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Reality check

Hitting the court with G Love and Special Sauce



Any pick-up game of basketball can be improved if someone brings a boom-box and a bit of G Love and Special Sauce. Aside from the fact that G Love has written several songs concerning basketball (“Shooting Hoops,” “I-76”), his music actually parallels the rhythm of the game. The meandering rhythm-and-blues-meets-off-the-cuff-raps-and-vocals comes off as pleasantly sloppy as a behind-the-back pass that shoots out of bounds. In such situations, it’s style, not execution, that is important.

G Love doesn’t take himself too seriously. Even if his vocals stretch out too long, the beginning of a new stanza landing on the wrong beat, it’s done in such a way that it really doesn’t matter. To put it another way, these slippery blues raps are much like the finger-painting of a pre-schooler in the midst of a post-apple juice sugar rush. The painting that results may appear chaotic, but somewhere, there is a method to the madness, and this is what keeps the painting hanging up in that toddler’s parents’ house until he or she is not a toddler anymore.

And then there’s a side of G Love that is not sloppy. This is the side that took to the court for the well-wrought, fine-tuned sounds of 1997’s Yeah, It’s That Easy. Still good music for that pick-up game, but this time around it works better with a bread-and-butter smooth pick-and-roll. Loose and freeform or tight and well-managed, G Love and Special Sauce clearly have the skills to pay the bills in rap, blues, jazz and, occasionally, rock.

The hilarious opening line to Steve Martin’s film breakthrough, 1979’s The Jerk, finds Martin’s lovable idiot Navin R. Johnson stating, “I was born a poor black child.” What does this have to do with G Love, you ask? Well, consider that G Love grew up in an era when rapping was generally reserved for blacks, particularly those in ghettos. Sure, Blondie had done her thing, but no one really knew what she was saying (to this day, I think). And here’s G Love, this white kid from Philadelphia, making a go at what had basically been an exclusively black sound. It was as if G Love had been born a poor black child.

G Love’s blues/rap sound has withstood the test of time thus far, probably due to the fact that, from the onset of his group’s existence, these guys have bucked the rap trends. When others were rapping about ghetto life (something G Love wouldn’t really relate to personally), G Love rapped about love, friendship and the simple joys of sitting down with a bottle of soda pop and a fresh comic book.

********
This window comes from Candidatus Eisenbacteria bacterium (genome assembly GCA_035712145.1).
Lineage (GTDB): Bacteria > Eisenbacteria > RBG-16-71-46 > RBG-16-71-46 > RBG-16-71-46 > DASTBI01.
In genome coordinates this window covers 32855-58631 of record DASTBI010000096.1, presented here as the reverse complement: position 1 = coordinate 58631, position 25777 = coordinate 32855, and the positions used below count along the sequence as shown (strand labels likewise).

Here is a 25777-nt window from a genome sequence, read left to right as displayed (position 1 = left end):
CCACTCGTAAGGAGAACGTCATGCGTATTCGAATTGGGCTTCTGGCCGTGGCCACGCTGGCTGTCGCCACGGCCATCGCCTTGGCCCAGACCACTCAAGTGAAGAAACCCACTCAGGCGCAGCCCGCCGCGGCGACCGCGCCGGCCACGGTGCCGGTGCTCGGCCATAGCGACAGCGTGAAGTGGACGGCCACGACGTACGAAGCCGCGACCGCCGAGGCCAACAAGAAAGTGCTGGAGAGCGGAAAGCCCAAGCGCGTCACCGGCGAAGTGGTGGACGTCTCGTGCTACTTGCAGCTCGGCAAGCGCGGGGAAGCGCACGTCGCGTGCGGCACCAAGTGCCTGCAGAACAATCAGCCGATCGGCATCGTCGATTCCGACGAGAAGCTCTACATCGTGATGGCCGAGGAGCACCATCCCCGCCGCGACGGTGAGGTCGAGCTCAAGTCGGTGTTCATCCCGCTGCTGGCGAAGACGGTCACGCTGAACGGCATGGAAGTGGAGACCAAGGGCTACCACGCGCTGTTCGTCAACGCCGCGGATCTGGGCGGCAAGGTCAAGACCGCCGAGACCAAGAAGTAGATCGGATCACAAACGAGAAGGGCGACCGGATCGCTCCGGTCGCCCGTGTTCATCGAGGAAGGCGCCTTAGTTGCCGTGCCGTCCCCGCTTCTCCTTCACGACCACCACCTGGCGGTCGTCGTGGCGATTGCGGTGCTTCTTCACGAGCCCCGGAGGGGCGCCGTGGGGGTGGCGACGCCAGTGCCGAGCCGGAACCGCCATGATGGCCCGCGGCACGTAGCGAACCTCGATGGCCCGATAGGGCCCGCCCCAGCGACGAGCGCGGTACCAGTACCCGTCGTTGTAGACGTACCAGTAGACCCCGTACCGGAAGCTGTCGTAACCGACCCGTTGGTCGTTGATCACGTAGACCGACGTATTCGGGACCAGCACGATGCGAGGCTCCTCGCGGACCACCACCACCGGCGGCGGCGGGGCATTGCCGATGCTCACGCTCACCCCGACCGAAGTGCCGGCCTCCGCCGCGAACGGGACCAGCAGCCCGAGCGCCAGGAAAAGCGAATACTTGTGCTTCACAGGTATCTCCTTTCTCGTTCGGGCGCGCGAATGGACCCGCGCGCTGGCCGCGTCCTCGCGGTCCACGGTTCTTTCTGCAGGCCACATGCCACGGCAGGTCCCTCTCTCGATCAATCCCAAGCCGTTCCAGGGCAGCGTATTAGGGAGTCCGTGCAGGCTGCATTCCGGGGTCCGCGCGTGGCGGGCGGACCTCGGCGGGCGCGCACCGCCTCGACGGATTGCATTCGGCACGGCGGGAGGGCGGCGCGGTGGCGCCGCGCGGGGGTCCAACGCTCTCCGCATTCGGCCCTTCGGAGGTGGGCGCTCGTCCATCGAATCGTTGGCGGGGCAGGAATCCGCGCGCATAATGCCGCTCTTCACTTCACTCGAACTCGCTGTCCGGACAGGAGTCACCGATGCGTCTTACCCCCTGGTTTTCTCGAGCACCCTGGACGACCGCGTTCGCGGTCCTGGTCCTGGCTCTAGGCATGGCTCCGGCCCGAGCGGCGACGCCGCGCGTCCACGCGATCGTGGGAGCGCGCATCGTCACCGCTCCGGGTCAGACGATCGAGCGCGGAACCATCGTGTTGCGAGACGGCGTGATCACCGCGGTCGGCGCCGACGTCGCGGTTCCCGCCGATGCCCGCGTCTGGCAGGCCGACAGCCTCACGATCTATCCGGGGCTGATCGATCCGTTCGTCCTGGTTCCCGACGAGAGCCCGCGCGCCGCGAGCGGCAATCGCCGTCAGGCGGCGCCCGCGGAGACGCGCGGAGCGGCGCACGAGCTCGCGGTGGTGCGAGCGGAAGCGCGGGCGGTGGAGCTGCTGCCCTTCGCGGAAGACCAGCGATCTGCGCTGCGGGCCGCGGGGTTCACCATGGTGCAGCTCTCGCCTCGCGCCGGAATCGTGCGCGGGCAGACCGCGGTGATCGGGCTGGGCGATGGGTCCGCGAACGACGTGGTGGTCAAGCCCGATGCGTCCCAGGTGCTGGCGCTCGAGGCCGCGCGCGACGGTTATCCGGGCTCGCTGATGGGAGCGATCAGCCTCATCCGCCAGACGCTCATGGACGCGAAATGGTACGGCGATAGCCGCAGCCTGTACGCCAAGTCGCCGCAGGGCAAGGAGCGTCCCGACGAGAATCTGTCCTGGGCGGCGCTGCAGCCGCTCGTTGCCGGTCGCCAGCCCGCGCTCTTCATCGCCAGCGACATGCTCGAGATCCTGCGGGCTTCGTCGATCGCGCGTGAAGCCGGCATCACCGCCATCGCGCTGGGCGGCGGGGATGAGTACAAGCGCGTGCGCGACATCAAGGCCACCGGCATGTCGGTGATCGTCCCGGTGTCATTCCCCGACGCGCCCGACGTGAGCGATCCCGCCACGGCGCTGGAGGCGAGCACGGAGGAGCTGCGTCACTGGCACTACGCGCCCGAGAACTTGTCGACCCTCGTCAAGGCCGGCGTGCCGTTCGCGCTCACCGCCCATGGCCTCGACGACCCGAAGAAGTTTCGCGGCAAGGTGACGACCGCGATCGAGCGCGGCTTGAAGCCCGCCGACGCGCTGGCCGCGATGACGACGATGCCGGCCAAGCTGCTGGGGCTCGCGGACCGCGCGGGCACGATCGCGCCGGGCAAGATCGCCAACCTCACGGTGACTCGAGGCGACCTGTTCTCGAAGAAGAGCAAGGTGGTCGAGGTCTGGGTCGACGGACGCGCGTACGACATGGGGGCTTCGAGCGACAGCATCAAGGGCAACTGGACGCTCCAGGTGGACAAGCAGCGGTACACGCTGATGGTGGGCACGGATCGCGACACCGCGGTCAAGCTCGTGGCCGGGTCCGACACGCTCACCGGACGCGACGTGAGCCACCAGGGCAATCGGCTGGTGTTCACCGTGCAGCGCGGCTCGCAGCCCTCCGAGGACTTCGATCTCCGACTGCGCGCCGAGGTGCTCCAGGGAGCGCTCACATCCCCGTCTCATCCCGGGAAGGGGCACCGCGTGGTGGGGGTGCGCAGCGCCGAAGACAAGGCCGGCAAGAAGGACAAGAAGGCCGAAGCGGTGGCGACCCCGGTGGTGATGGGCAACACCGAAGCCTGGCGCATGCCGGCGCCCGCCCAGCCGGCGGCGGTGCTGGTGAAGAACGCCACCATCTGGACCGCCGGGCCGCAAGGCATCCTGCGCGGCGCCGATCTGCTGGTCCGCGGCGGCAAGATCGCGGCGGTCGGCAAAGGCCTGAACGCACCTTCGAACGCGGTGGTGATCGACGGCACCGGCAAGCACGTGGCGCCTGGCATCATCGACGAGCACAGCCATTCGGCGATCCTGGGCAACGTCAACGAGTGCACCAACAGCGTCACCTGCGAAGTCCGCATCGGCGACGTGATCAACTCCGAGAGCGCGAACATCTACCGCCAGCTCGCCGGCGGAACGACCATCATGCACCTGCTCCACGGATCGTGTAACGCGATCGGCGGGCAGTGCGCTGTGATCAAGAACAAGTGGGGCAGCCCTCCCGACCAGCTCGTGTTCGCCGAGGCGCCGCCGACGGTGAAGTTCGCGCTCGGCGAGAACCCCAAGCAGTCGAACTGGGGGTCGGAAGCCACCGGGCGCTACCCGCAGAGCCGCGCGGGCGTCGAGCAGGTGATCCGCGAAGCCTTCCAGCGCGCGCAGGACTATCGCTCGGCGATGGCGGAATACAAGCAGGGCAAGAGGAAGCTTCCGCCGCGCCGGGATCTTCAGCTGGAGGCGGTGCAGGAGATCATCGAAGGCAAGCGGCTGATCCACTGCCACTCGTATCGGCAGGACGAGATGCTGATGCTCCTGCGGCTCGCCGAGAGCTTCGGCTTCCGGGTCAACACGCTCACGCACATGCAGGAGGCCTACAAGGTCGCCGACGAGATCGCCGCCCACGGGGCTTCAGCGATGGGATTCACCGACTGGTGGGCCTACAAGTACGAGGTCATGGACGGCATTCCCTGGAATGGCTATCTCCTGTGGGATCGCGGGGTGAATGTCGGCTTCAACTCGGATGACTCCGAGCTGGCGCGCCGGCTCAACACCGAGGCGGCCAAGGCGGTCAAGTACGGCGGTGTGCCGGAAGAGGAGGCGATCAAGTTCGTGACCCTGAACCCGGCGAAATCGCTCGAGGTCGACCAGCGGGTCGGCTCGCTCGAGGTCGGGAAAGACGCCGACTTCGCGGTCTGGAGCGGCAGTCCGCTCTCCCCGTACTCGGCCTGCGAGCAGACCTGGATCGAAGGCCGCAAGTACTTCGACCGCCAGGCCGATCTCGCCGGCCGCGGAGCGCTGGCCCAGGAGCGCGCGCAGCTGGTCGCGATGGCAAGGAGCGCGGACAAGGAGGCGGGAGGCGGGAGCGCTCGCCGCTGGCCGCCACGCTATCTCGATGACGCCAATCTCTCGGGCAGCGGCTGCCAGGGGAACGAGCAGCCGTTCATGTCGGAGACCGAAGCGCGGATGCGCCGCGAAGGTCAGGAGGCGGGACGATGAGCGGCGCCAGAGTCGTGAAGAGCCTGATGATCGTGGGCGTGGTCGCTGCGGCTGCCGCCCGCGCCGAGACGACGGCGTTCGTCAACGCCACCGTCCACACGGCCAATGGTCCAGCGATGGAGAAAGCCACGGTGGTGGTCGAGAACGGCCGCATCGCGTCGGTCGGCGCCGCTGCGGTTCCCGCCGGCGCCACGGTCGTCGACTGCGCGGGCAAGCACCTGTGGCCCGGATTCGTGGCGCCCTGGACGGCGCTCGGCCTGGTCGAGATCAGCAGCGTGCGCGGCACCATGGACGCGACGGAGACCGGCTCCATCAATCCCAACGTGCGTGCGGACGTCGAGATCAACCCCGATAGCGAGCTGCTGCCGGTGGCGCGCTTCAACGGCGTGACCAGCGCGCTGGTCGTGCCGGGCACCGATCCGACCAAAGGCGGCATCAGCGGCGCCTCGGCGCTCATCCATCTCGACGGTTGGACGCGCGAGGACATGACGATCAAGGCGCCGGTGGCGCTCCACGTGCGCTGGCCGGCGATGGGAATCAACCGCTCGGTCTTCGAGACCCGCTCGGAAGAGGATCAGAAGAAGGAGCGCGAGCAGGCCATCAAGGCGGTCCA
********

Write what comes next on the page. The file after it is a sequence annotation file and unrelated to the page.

When those others stopped rapping about ghetto life and started rapping about cars, money and girls, G Love rapped about homelessness. Which is not to say G Love is some sort of patron saint—after all, he did sell the rights to the song “Cold Beverage” to Coors for one of those beer commercials where everyone becomes incredibly sexy because they are drinking a certain brand of beer.

Nonetheless, G Love and Special Sauce have never fallen into the trap of becoming a novelty act. The “Yo, this white dude can rap” thing only takes you so far, as Eminem is finding out. What Eminem is grappling with these days, and what G Love and Special Sauce knew when Eminem was still scrawling rhymes in his high school English journal, is the importance of establishing oneself as a musician, as opposed to “the white boy who can rhyme” (see Vanilla Ice for details on the grisly conclusion to this approach). G Love and Special Sauce have focused on their musicianship, and it has paid dividends.

Still, you have to wonder exactly how “special” Special Sauce feels, since the press has understandably flocked to photogenic and charismatic lead-man G Love. But it’s really Jimi “Jazz” Prescott on upright bass and Jeffrey “Houseman” Clements on drums that keep G Love on track. Prescott’s walking basslines are at the forefront of the Special Sauce sound, embellished by Clements’ wonderfully erratic snare hits. By the time G Love has chimed in on guitar and harmonica, it’s all over. The crowd is in their hands—as well they should be. In an era of rappers selling shock value in between mic checks, G Love offers a much-needed reality check, especially for those of us who can’t possibly relate when Puffy raps of “More Money, More Problems.”

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